Hydrophobic > can cross membrane > doesn't matter whether gates are open or closed

28

Why are local anaesthetics that use the hydrophilic mechanism use dependent?

Hydrophilic> cannot cross membrane > requires gates to be open

29

What is the effect of local anaesthetics on axon membrane potential?

Stabilises axon membrane 

No change in resting membrane potential 

30

When is the effect of local anaesthetics more pronounced?

In a basic medium

31

Describe the effect of a basic medium on local anaesthetics?

Have a more pronounced effect

32

What determines the toxicity of local anaesthetics?

Proprtional to blood level

Dose determines effect

33

Describe some of the toxic cardiovascular effects of local anaesthetics?

Direct myocardial depression

Depression of vasomotor centre

Hypotension

34

Describe of the toxic CNS effects of local anaestheitcs?

Excitation

Tremor

Convulsion

Respiratory arrest

35

How can we tell if a local anaesthetic is acting in the wrong location?

Begin to see toxic side effects

36

Which side effects of local anaesthetics are not proportional to blood level?

Hypersensitivity reactions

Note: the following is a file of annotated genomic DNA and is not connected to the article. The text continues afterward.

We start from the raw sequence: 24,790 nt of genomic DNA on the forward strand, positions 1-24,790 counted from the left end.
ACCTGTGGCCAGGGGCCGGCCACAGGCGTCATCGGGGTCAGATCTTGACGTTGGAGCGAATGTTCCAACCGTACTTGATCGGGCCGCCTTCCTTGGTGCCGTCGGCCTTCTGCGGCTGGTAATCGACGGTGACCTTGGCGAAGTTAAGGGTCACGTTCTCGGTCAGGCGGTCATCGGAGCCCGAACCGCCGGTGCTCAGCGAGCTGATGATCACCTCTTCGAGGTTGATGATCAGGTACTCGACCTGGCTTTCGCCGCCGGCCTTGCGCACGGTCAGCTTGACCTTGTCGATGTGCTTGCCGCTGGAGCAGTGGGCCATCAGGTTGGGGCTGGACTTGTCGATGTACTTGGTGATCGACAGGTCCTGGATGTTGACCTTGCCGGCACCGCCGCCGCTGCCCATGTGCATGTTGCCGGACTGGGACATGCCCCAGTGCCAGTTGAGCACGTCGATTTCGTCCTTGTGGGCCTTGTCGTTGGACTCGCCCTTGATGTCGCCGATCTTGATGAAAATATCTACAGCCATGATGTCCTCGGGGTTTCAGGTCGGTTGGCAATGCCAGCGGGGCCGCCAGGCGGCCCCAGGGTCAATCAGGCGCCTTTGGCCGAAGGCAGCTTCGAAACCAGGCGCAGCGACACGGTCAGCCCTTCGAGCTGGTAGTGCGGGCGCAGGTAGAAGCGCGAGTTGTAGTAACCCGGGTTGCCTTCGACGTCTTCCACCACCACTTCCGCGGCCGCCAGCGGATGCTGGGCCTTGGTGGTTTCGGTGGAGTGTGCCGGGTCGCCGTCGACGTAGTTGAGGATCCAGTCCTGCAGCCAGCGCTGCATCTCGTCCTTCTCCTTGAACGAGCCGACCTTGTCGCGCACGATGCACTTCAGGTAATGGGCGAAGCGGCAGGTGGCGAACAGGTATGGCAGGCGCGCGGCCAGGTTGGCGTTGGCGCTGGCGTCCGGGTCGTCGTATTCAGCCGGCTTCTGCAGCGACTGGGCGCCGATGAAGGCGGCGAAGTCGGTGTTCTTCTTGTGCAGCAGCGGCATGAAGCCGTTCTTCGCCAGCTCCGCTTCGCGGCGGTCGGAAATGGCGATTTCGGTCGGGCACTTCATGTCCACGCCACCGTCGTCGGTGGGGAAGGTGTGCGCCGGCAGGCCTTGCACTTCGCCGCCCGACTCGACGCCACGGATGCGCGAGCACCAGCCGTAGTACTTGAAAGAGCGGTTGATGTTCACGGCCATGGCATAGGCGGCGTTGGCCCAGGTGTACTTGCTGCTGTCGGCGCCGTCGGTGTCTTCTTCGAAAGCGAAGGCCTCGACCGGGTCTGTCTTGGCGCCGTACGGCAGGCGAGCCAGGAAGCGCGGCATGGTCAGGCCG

37

Which side effect is particularly common with local anaesthetics?

Hypersensitivity reactions

38

Which forms of local anaesthetics are available over the counter?

Lozenge

Gels

39

Which forms of local anaesthetics are for professional use only?

Eye drops

Injection

40

Describe the four stages of general anaesthesia?

Stage 1: amnesia, euphoria

Stage 2: excitement, delirium, resistance to handling

Stage 3: unconsciousness, regular respiration, decreasing eye movement

Stage 4: respiratory arrest, cardiac depression and arrest

41

At which stage of general anaesthesia is surgery commenced?

Stage 3

42

How long does it take to progress from Stage 1 to Stage 3 once general anaesthetics are administered?

Seconds

43

What are the main methods of administration for general anaesthetics?

Inhalation

Intravenous injection 

44

What are some of the respiratory side effects of general anaesthetics?

Impaired ventilation

Depression of respiratory centre

Obstruction of airways

45

How can retention of secretions due to obstruction of airways be combatted under general anaesthesia?

Administer ant-MuscR

46

List the cardiovascular side effects of general anaesthetics?

Decreased vasomotor centre function

Depress contracility

Peripheral vasodilation

Cardiac arrythmias

Inadequate response to fall in BP or CO

47

When can the side effect of inadequate response to fall in BP under general anaesthesia become a problem?

If the patient must be moved upright for surgery

48

What are the theories of mechanism of action of general anaesthetics?

Lipid theory

Receptor interaction theory

49

Describe the the lipid theory of general anaesthetics?

Act by dissolving in the fatty fraction of brain cells and removing fatty constituents from them, thus changing activity of brain cells and inducing anaesthesia.

50

Describe the receptor interaction theory of general anaesthetics?

Inhibit excitatory receptors (glutamate, NMDA)

Enhance effects on inhibitory receptors (GABA, glycine)

51